This report is a review of the most relevant contributions of nonconventional magnetic resonance techniques to the imaging diagnosis of primary central nervous system lymphoma, the differential diagnosis of this disease, and the prognosis of patients. This paper aims to describe a wide range of presentations of primary central nervous system lymphoma, their appearance in imaging, and the differential diagnoses of this disease. (Source: Revista Brasileira de Hematologia e Hemoterapia)



What is the adequate mononuclear cell content for selecting umbilical cord blood units for cryopreservation?

Mon, 28 Mar 2016 14:30:05 +0100

This report is a review of the most relevant contributions of nonconventional magnetic resonance techniques to the imaging diagnosis of primary central nervous system lymphoma, the differential diagnosis of this disease, and the prognosis of patients. This paper aims to describe a wide range of presentations of primary central nervous system lymphoma, their appearance in imaging, and the differential diagnoses of this disease. (Source: Revista Brasileira de Hematologia e Hemoterapia)



Zika virus and its implication in transfusion safety

Mon, 28 Mar 2016 14:30:05 +0100

This report is a review of the most relevant contributions of nonconventional magnetic resonance techniques to the imaging diagnosis of primary central nervous system lymphoma, the differential diagnosis of this disease, and the prognosis of patients. This paper aims to describe a wide range of presentations of primary central nervous system lymphoma, their appearance in imaging, and the differential diagnoses of this disease. (Source: Revista Brasileira de Hematologia e Hemoterapia)



The management of behavioural and psychological symptoms of dementia in the acute general medical hospital: a longitudinal cohort study

Mon, 28 Mar 2016 14:25:26 +0100

ConclusionsAntipsychotic medications and psychosocial interventions were the main methods used to manage BPSD; however, these were not implemented or monitored in a systematic fashion. (Source: International Journal of Geriatric Psychiatry)

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Diagnostic yield of 24‐hour esophageal manometry in non‐cardiac chest pain

Mon, 28 Mar 2016 14:22:08 +0100

Conclusions & InferencesIn the work‐up of NCCP, ambulatory 24‐h manometry has a low additional diagnostic yield. However, it remains the best technique to identify esophageal spasm as the cause of symptoms. This is particularly useful when an unequivocal diagnosis is needed before treatment. Comparing the diagnostic yield of high‐resolution manometry and 24‐h ambulatory pressure monitoring in patients with non‐cardiac chest pain, we found that when the Chicago classification v3.0 was applied, HRM did not identify any of the four (6.8%) patients with esophageal spasm on 24‐h measurement. However, taking into account other more subtle abnormalities, such as simultaneous (rapid) or repetitive contractions, HRM had a sensitivity of 75% and a specificity of 98.2% for the diagno...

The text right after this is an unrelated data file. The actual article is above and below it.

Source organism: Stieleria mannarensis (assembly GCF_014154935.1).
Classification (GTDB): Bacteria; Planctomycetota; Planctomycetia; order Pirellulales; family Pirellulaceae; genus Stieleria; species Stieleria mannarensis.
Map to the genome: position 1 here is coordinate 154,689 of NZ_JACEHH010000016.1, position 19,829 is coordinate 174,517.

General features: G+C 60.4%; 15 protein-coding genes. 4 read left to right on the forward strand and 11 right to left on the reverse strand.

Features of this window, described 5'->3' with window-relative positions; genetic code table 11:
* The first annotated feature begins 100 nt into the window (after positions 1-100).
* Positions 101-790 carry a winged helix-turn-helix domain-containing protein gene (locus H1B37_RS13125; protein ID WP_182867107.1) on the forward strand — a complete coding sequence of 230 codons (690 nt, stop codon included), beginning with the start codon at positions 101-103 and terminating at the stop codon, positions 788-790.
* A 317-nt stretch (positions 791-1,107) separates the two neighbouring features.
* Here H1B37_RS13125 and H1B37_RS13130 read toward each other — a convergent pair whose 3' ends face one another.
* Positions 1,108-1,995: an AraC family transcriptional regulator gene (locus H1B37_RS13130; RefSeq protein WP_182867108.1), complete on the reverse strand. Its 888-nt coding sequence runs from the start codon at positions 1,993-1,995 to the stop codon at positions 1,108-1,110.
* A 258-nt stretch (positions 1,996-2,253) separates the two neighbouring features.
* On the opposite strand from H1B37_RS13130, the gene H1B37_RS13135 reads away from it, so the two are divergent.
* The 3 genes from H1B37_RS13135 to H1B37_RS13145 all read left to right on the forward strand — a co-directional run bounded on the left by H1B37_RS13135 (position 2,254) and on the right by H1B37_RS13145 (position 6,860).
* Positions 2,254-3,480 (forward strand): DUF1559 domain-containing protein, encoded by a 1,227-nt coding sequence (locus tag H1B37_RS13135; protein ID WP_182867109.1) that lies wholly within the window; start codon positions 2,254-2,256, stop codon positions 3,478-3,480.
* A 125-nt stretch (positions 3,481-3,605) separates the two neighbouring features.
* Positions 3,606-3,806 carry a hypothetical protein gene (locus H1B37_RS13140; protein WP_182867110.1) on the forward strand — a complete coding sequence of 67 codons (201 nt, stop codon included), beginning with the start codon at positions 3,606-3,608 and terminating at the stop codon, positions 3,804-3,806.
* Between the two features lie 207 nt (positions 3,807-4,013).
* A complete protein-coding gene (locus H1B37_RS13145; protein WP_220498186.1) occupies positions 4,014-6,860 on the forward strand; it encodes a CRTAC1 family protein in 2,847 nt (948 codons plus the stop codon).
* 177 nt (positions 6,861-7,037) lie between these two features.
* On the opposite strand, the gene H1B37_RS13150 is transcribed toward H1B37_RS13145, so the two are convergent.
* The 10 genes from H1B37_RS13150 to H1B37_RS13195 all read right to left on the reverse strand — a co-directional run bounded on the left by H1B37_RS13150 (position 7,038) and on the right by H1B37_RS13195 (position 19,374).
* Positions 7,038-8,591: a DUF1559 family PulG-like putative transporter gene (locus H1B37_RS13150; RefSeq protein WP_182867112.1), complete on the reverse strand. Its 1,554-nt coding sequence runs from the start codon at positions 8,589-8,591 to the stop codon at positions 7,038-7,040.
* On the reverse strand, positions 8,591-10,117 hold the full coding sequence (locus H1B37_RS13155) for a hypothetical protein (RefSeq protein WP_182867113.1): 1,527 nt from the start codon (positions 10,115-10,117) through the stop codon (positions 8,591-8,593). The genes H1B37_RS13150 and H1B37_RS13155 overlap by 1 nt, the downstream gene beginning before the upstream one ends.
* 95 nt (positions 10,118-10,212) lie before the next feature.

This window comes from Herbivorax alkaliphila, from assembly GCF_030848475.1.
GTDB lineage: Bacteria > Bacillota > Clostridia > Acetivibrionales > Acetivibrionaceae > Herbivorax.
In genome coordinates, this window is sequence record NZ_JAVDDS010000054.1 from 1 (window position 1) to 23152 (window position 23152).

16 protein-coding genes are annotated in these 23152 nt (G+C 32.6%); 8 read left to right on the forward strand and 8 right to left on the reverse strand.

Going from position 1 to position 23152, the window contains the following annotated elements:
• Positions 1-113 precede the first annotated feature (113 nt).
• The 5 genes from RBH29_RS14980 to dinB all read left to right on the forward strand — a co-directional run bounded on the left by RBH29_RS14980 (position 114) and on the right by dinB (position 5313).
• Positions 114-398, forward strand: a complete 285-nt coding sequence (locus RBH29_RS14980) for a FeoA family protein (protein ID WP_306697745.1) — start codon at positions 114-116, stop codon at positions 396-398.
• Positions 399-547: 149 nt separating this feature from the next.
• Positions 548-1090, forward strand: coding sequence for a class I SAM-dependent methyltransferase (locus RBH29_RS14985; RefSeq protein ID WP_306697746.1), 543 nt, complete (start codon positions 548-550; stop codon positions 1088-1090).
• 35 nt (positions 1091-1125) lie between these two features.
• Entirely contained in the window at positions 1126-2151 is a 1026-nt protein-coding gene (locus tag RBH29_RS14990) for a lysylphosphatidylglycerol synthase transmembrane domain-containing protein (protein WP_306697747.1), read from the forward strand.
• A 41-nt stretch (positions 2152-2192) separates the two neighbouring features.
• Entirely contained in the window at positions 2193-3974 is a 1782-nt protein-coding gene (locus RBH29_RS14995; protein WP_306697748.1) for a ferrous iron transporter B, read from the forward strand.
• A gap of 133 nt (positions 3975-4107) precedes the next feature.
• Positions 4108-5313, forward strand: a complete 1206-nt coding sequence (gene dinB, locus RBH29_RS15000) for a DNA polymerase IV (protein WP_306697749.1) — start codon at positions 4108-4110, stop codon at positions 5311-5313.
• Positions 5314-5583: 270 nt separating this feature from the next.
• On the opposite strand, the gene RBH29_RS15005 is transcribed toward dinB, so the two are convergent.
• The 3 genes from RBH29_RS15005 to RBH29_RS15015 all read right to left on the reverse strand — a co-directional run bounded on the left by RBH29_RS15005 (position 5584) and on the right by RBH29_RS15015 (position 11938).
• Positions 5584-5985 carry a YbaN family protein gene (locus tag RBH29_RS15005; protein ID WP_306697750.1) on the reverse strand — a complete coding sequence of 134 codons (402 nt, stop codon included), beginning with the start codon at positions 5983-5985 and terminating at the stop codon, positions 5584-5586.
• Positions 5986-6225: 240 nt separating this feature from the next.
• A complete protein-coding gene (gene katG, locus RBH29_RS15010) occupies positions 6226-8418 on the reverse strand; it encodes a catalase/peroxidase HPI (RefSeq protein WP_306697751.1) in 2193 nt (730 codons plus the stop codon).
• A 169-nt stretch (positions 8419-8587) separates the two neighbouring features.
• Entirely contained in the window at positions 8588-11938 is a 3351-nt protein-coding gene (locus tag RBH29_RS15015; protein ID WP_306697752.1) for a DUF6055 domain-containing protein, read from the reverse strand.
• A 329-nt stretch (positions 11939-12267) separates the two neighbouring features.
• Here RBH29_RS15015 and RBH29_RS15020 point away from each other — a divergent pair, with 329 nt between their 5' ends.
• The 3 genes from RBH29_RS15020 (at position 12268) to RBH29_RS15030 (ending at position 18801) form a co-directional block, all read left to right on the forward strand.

Molecular mechanism for higher brain functions, neuropsychiatric disorders

Mon, 28 Mar 2016 12:51:35 +0100

Intracellular protein trafficking is important for higher brain functions such as learning and memory, new research has found. The research group showed that a molecule, ARHGAP33 regulates synaptic functions and behaviors via intracellular protein trafficking and that the lack of ARHGAP33 causes neuropsychiatric disorder-related impaired higher brain functions. (Source: ScienceDaily Headlines)



Time Is On My Side (Gwen Moritz Editor's Note)

Mon, 28 Mar 2016 12:13:10 +0100

I’m lucky to have a patient husband who doesn’t make fun of me when I pause midsentence in search of that … noun … that is right on the tip of my tongue. For us, Albert Brooks’ great line from “Broadcast News” is no longer a joke: “I’ll meet you at the place near the thing where we went that time.” I’ll be 55 in a few months, and I’m not the multitasker I once was — or maybe I just thought I was. Our CEO, Olivia Farrell, talks about the “friction” involved in changing from one task to another, and that friction is more obvious to me all the time. It’s natural, then, that I turned up the car radio when I heard that NPR correspondent Barbara Bradley Hagerty was about to report on the idea of &ld...



Incredible ‘Living’ Alzheimer’s Implant Clears Mouse Brains Of Toxic Junk

Mon, 28 Mar 2016 11:31:19 +0100

Alzheimer’s may be the cruelest of brain diseases. Decades before the first signs of dementia strike, toxic protein clumps called amyloid plaques have been slowly, insidiously building up in the brain. The plaques clog the brain’s waste disposal system and wreak havoc on the delicate molecular machinery that underlies our memories, our history, our personality. -- This feed and its contents are the property of The Huffington Post, and use is subject to our terms. It may be used for personal consumption, but may not be distributed on a website. (Source: Science - The Huffington Post)



Mood Lighting for Stress-Free Chickens